. It consists of an abnormal FLC ratio and involved FLC level after at least 2 prior normal measurements, with subsequent confirmation of the abnormal measurements and demonstration of >50% further increase in the involved FLC. Supporting the clinical relevance of such a criterion, we find that a least 23% of the patients meeting this criterion have concurrent evidence of radiographic R/POD.
In this study, yearly imaging with SS was not useful for earlier detection of R/POD in any patients who had a SS within a year prior to serologic R/POD. Thus, yearly SS cannot be recommended for routine follow-up in the absence of other evidence for R/POD. This observation supports the IMWG recommendation that was not previously clearly substantiated 14
. This statement however, may not apply to MRI, which was found useful by investigators who showed a poor correlation between clinical CR and MRI CR in patients with more than 7 focal lesions and superior survival with resolution of MRI focal lesions 23
. Based on these findings, the authors recommended routine use of MRI every 6 months until resolution of focal lesions and annually thereafter, a recommendation awaiting validation 23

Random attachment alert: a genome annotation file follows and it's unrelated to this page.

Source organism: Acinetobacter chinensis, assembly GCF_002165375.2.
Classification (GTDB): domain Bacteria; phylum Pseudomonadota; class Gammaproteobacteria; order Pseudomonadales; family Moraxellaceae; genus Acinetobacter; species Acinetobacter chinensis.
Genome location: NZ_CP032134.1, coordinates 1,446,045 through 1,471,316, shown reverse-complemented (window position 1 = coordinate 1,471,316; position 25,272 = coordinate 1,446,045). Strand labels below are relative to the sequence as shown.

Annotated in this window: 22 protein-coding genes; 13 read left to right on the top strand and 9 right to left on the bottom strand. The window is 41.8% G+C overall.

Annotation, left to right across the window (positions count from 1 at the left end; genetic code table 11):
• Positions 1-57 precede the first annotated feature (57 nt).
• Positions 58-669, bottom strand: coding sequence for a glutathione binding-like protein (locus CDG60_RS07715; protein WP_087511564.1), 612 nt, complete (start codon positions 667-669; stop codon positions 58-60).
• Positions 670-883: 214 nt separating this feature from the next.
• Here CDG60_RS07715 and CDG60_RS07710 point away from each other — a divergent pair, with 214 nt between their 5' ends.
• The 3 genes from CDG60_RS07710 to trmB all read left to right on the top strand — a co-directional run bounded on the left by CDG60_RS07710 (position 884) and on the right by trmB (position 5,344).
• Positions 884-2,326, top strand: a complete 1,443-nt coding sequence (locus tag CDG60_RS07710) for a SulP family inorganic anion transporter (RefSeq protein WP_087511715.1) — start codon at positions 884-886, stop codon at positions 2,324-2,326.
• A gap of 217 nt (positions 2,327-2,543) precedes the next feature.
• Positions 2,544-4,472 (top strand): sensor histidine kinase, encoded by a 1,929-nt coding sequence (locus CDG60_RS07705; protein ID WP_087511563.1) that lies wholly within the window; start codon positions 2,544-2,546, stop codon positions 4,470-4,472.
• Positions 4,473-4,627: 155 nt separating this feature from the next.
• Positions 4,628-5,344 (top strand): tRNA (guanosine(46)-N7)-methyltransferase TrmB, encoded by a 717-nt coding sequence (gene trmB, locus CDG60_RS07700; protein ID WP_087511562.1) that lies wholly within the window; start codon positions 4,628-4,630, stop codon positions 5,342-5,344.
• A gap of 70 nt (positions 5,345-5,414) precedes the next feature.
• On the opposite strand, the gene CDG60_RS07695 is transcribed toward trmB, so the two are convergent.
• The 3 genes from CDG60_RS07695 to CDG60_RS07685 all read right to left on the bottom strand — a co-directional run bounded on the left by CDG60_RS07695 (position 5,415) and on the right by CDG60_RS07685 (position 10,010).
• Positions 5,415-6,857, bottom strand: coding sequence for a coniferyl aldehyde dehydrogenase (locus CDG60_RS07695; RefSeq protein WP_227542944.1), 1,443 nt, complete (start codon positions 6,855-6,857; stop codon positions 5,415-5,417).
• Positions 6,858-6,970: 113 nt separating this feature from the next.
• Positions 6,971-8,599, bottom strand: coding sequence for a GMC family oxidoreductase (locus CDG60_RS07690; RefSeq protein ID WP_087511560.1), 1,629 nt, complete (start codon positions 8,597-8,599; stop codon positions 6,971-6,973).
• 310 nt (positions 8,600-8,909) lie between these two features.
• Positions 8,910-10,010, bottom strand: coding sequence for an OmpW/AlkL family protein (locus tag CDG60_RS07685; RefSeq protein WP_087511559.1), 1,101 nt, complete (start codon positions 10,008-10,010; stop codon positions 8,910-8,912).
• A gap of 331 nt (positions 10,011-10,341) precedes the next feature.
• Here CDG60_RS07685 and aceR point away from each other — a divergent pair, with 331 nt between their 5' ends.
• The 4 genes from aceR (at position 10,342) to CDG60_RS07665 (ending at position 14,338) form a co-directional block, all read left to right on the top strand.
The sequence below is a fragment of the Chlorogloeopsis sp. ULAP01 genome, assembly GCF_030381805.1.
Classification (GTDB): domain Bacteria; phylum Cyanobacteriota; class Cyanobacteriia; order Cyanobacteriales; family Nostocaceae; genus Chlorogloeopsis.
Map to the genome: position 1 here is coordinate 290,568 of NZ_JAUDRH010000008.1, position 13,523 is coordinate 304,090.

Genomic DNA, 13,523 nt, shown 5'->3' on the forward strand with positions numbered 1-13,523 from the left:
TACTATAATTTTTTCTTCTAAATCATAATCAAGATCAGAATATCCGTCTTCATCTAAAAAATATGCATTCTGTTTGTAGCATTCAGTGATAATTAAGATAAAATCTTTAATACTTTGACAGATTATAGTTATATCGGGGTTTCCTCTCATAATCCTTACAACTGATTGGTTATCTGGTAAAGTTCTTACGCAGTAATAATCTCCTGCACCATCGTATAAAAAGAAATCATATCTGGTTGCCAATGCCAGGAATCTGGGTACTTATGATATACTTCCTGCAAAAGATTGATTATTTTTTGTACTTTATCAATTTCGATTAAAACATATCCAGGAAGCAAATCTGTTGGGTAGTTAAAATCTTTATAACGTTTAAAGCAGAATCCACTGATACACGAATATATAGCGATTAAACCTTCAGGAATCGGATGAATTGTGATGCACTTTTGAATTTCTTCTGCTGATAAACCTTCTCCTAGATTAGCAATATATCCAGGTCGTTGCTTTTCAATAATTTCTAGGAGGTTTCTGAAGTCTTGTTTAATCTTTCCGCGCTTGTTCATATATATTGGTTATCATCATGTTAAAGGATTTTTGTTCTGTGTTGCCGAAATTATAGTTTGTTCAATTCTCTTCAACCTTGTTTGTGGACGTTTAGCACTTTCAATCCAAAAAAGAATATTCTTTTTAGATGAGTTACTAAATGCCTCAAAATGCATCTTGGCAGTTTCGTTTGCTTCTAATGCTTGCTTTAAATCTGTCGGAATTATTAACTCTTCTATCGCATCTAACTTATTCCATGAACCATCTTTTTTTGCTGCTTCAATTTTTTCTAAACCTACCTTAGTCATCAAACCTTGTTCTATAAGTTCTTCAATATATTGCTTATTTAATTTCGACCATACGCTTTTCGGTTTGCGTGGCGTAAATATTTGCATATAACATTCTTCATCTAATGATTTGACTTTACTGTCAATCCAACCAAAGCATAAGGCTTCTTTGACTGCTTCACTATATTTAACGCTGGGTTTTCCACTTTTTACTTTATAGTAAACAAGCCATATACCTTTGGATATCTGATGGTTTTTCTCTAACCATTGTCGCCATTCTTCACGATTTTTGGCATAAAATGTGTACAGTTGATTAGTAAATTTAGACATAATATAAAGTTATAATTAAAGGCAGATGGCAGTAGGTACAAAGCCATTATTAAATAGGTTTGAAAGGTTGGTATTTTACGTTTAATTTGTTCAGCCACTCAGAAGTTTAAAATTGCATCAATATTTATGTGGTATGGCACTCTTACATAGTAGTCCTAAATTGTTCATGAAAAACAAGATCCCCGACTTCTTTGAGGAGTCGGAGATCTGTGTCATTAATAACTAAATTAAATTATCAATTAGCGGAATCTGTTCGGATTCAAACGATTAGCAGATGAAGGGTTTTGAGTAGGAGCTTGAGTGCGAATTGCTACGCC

On the other hand, among patients with asymptomatic
R/POD, a significant percentage had evidence of occult new skeletal findings by MRI, PET or SS obtained within 4 weeks after serologic R/POD, despite the complete lack of suspicion of progressive clinical disease. These findings suggest that imaging should be recommended in patients with serologic R/POD to uncover potential occult lesions. This recommendation is in contrast with that of the IMWG consensus stating that in patients with relapsed disease, “a SS may be indicated to detect possible lesions at risk for fracture. Other imaging studies (CT, MRI, and PET-CT) may be indicated according to clinical circumstances” 14